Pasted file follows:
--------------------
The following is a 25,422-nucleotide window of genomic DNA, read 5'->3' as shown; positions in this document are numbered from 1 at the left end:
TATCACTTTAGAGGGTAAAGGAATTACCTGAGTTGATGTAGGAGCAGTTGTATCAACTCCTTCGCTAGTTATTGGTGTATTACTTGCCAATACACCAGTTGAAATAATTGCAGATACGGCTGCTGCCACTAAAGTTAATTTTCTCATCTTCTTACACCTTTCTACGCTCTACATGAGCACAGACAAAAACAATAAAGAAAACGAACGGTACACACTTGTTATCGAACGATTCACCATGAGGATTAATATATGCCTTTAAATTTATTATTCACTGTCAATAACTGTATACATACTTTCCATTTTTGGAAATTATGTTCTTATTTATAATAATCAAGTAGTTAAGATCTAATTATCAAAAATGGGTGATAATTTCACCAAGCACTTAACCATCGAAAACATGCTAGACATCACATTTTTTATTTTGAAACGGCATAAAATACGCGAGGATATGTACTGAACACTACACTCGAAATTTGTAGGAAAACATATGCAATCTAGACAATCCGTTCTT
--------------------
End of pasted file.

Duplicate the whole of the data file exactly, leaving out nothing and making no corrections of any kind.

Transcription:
The following is a 25,422-nucleotide window of genomic DNA, read 5'->3' as shown; positions in this document are numbered from 1 at the left end:
TATCACTTTAGAGGGTAAAGGAATTACCTGAGTTGATGTAGGAGCAGTTGTATCAACTCCTTCGCTAGTTATTGGTGTATTACTTGCCAATACACCAGTTGAAATAATTGCAGATACGGCTGCTGCCACTAAAGTTAATTTTCTCATCTTCTTACACCTTTCTACGCTCTACATGAGCACAGACAAAAACAATAAAGAAAACGAACGGTACACACTTGTTATCGAACGATTCACCATGAGGATTAATATATGCCTTTAAATTTATTATTCACTGTCAATAACTGTATACATACTTTCCATTTTTGGAAATTATGTTCTTATTTATAATAATCAAGTAGTTAAGATCTAATTATCAAAAATGGGTGATAATTTCACCAAGCACTTAACCATCGAAAACATGCTAGACATCACATTTTTTATTTTGAAACGGCATAAAATACGCGAGGATATGTACTGAACACTACACTCGAAATTTGTAGGAAAACATATGCAATCTAGACAATCCGTTCTT